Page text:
“He didn’t know what he wanted to do,” she said. “He knew he couldn’t do a nor­mal job. He had to find some­thing where he could stay up late, and get up late and not re­quire him to punch a clock. That wasn’t his style.”

The an­swer came when he was in the Army dur­ing World War II, sta­tioned on a base in In­dia. He got in­volved in a satir­i­cal re­vue about Army life and de­cided show busi­ness was his call­ing.

Back in New York af­ter the war, he was look­ing for plays to pro­duce with­out much luck when he be­came a man­ager by “sheer ac­ci­dent,” Rollins was quoted as say­ing in the 1991 book “The Com­pass,” about the im­prov group that gave Ni­chols and May their start.

“I was strolling in the Vil­lage court­ing my wife,” he said. “We peered into the win­dow of a tiny res­tau­rant, and there was Harry Be­la­fonte, f lip­ping ham­burg­ers.” Rollins’ soon-to-be wife, Jane, rec­og­nized Be­la­fonte as a strug­gling pop singer seek­ing to switch to folk mu­sic. Be­la­fonte be­came Rollins’ first ma­jor client. He helped forge a new im­age for the singer, lead­ing to early suc­cesses.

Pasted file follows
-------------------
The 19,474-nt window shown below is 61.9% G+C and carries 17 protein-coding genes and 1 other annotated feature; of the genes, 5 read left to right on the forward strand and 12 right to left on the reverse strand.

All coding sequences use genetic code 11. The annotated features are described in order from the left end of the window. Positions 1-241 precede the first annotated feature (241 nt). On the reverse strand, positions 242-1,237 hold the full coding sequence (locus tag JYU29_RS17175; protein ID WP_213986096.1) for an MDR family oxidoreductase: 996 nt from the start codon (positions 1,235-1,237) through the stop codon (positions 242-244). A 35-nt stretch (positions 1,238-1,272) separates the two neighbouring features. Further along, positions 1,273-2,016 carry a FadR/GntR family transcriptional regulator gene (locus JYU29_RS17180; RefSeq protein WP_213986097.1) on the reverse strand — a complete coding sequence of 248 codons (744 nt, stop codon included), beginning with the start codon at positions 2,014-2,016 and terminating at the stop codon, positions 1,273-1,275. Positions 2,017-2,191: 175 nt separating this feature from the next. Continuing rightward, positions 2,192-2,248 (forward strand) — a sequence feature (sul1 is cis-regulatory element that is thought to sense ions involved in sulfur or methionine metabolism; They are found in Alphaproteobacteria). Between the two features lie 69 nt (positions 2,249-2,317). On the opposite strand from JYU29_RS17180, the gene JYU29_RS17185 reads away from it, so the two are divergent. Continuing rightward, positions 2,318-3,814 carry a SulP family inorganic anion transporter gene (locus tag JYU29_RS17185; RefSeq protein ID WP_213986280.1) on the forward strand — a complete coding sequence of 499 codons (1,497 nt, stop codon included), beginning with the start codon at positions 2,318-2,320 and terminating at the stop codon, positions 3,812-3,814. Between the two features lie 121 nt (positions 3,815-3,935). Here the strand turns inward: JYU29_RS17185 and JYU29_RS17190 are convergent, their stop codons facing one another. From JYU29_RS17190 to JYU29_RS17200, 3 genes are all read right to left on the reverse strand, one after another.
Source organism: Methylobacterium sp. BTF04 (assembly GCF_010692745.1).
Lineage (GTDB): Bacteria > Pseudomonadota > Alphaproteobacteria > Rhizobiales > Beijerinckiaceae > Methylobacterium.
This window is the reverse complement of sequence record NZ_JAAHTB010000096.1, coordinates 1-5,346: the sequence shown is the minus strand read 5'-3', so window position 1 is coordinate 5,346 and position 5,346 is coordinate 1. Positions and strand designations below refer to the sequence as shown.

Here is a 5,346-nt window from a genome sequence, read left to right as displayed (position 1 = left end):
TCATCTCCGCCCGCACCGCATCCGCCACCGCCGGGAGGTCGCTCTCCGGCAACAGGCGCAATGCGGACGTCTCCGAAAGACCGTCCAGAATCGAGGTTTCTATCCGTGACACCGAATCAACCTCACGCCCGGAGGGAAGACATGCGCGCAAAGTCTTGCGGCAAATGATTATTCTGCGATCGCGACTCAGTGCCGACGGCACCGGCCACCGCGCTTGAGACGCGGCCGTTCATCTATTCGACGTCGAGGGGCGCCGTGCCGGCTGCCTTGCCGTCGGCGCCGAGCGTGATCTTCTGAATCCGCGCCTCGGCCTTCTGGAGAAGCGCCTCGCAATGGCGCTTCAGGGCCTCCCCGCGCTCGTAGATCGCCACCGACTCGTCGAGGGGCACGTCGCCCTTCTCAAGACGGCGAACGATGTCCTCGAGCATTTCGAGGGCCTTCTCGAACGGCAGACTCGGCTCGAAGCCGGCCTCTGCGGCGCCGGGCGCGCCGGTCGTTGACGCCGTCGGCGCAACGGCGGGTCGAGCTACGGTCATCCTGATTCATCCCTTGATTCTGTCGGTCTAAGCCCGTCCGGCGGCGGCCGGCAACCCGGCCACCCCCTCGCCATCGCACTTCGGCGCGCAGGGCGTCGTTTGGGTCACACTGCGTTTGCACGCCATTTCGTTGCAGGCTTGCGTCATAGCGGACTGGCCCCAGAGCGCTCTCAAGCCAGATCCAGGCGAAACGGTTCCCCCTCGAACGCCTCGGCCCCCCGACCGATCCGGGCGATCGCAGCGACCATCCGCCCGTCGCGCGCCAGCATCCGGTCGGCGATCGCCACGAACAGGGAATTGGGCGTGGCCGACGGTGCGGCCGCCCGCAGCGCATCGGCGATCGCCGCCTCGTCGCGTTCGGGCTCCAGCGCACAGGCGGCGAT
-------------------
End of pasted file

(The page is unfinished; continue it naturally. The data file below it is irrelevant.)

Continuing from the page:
The two had a bit­ter fall­ing-out af­ter a few years, but Rollins had earned a rep­u­ta­tion as a man­ager who had solid in­stincts when it came to build­ing ca­reers.

Rollins and Joffe were known for tak­ing on only a few clients at a time. Even­tu­ally, Joffe worked al­most solely with Allen and Rollins fo­cused on Let­ter­man. Rollins was listed as ex­ec­u­tive pro­ducer on the NBC show “Late Night with David Let­ter­man” from 1983 to 1991.

For all his in­flu­ence on com­edy, Rollins — who had a rum­pled look and of­ten sported a cigar — was known as some­one who couldn’t tell a joke. But there were funny sto­ries about him, in­clud­ing one that Billy Crys­tal told the Tri­bune in 1986.

Crys­tal was do­ing stand-up in 1974 when Rollins came to see him in a Man­hat­tan club. Af­ter the per- for­mance, a ner­vous Crys­tal of­fered Rollins a ride home, which turned out to be even more nervewrack­ing be­cause the man­ager spent the drive crit­i­ciz­ing his act. Fi­nally, they reached Rollins’ home.

“He got to his door,” Crys­tal said, “and he headed back to my car. I thought he was go­ing to say some­thing like, ‘I thought you were ter­rific’ or ‘I didn’t mean to hurt your feel­ings,’ but he said to me, ‘Would you mind tak­ing me back? I just re­al­ized I drove over there tonight and I left my car.’ ”

On Thurs­day, Crys­tal said in an email: “Jack’s notes on my work al­ways meant ev­ery­thing to me. To me he was a real gi­ant.”

Rollins’ wife, Jane, died in 2012. He is sur­vived by daugh­ters Su­san, Francesca and Hil­lary, and four grand­chil­dren.

Carol Bern­son

SHOW BUSI­NESS WAS HIS CALL­ING Tal­ent agent Jack Rollins in his of­fice in 1990. “When I went into this busi­ness in 1946,” the Brook­lyn na­tive said in a 1988 Chicago

Tri­bune in­ter­view, “there weren’t man­agers. There was Milton Berle’s mother.”